- Realize that not everything is about you. So much of our disappointment and frustration with people, jobs–basically with life in general—occurs because we presume that life should go our way. Often, the way people treat you is about them, not you.
- Be patient. Our society is programmed to get things instantly and on demand. But life doesn’t always work that way. Push gently on a lot of doors, and believe that the Universe has a plan for you. You can’t know what you’re good at or what you most enjoy without sampling a large number of situations. Learn what you want first, then patiently and methodically work at clearing the road blocks in your path.
- Be excited for other people’s success. Remember it’s not all about you, right? Sincere support of others will get you ahead faster than stepping on everyone else’s fingers to climb the success ladder. Take time to hear what people really want, what they really think. You will never be called a jerk for listening too much.
- Don’t be afraid to follow your instincts. If you think she may not be the right girl, she probably isn’t. Same goes for the right job, the right moral decision. Of all the voices you hear, your own may be the wisest, but hardest to listen to. Pay attention to that knot in your gut when something is a bit off, and also to the pure joy when it’s just right.
- Take risks. Go boldly into the unknown if that’s where your instincts and a bit of reason send you. It may be out of your comfort zone. So what? As a wise friend once said, “Do what you won’t regret. It’s more satisfying than regretting what you didn’t do.”
- Take Karma seriously. I am a firm believer in Karma. Every act has a reaction. There is no such thing as “getting away with it.” Even if you don’t get caught. Though forgiveness is divine, sin leaves a stain. And that spot is permanent, even if you ignore it and fake like it isn’t there. Karma, child, is the ultimate bitch slap.
- Make time to rest and recharge. When you are young, you think you can abuse yourself continually and still recover. So you fill your days and nights to overflowing. But what you do now will eventually take its toll on you physically and mentally. Develop good sleep habits now. Learn to say “no” when you’re over-extended. Learn to meditate. Get your nose out of your laptop and your iphone and walk in nature. To learn pure joy, take a dog with you.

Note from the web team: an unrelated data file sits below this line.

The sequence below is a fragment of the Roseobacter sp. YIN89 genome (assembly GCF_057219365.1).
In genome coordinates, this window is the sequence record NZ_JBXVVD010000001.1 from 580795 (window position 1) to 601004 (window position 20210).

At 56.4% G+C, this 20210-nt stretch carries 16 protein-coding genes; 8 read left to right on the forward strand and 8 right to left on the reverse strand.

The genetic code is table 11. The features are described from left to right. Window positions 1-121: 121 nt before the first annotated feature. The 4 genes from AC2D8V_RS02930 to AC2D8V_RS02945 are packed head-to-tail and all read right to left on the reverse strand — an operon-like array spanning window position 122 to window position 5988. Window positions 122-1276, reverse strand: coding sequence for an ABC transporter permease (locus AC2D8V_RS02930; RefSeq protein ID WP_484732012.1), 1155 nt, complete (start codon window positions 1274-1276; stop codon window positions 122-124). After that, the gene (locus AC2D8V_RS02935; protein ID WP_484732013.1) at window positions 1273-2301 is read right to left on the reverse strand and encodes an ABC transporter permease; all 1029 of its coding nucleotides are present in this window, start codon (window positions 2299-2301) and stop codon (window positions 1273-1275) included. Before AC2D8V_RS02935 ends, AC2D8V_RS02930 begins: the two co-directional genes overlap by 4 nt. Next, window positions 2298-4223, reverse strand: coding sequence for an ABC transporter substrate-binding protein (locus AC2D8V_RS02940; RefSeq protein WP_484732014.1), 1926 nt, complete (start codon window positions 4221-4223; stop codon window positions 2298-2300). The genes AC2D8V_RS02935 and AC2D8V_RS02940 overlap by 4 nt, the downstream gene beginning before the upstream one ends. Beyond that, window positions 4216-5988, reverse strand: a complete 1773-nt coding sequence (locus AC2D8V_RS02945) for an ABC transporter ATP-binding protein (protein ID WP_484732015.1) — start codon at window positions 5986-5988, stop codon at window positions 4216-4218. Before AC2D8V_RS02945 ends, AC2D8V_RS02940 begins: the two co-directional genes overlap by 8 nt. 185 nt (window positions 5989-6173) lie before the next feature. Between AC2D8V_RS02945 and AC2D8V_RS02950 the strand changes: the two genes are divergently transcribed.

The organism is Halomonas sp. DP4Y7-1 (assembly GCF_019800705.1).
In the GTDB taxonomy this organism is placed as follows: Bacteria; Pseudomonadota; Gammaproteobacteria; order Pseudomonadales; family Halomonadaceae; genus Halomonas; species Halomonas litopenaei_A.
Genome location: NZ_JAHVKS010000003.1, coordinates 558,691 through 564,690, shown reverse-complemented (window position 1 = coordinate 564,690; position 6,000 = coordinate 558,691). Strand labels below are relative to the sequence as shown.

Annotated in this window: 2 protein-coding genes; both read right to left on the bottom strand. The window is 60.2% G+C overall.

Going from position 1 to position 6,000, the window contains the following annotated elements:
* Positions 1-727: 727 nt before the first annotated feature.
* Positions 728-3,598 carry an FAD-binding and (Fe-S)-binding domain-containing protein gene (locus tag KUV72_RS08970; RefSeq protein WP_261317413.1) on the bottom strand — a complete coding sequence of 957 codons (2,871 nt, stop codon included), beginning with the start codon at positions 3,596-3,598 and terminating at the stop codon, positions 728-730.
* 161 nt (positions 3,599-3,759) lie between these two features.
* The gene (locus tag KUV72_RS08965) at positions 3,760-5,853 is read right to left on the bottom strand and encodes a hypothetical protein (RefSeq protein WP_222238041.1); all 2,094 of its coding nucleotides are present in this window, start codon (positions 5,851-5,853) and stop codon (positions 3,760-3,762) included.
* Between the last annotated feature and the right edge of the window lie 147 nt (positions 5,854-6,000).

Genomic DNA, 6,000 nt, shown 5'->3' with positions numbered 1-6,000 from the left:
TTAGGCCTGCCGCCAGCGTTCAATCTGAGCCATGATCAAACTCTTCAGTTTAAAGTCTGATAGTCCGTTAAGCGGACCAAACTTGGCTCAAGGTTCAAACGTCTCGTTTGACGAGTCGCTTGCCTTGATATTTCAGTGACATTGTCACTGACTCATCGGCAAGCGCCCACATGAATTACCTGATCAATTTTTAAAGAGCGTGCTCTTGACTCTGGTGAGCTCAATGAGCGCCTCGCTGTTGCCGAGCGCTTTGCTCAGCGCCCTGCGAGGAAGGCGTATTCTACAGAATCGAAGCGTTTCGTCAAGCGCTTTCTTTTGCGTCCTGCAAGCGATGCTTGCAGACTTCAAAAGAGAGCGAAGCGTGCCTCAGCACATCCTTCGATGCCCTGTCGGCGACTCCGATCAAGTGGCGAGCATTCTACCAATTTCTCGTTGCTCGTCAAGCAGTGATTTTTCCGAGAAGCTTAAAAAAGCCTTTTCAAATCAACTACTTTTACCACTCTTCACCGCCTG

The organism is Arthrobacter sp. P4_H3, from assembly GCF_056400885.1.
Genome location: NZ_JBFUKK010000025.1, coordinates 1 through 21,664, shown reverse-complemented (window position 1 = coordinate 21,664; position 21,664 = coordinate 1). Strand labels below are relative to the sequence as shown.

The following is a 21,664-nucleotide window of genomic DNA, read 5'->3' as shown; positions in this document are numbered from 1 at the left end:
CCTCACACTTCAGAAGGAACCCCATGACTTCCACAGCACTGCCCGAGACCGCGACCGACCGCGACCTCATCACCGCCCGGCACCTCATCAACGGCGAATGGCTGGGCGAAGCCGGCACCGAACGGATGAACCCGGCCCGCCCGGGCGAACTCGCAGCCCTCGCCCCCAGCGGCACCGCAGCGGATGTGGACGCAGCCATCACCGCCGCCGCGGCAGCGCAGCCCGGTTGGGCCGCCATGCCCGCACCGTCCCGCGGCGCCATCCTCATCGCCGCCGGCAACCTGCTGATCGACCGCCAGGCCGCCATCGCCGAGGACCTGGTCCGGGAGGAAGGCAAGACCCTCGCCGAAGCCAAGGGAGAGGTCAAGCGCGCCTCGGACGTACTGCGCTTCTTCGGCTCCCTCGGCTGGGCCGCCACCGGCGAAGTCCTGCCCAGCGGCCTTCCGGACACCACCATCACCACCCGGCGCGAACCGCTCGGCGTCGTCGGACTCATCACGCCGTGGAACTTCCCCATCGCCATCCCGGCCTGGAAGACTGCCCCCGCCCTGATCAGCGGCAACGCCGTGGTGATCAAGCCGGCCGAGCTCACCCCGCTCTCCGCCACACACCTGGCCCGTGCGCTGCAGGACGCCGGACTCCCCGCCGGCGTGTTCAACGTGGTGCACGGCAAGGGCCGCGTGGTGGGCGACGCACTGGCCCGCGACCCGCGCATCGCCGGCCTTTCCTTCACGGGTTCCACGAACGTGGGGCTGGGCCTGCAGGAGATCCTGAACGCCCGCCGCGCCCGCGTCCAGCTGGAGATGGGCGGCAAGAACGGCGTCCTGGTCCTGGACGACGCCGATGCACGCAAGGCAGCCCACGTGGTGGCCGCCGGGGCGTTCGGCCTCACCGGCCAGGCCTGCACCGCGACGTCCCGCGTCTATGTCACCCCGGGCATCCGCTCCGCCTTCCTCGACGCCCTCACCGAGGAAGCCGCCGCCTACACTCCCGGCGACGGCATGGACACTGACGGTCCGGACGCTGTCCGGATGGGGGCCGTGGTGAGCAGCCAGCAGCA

- Keep your tribe intact. I am constantly dismayed by people who tell me they’ve drifted away from their children, or their parents. Do your best to preserve your familial ties. Treat your parents as tribal elders. Ask them questions: What do they regret not asking their parents? Is there anything that they wish was different between you—or that they would still like to change? How do they want to approach older age, and eventually death, and is there anything you can do to help them? What music do they want played at their funeral? Do they want a “green” burial?
- Honor those you love. As you get older, get a full-time job, get married, have children, it becomes harder to make time for anything outside of your personal bubble. Family truly is your foundation, and that foundation includes those who came before, as well as those who will follow you. Cherish your own babies, and the babies of those you love. Honor goes hand in glove with love, a verb whose very definition is doing worthwhile things for someone who is valuable to us.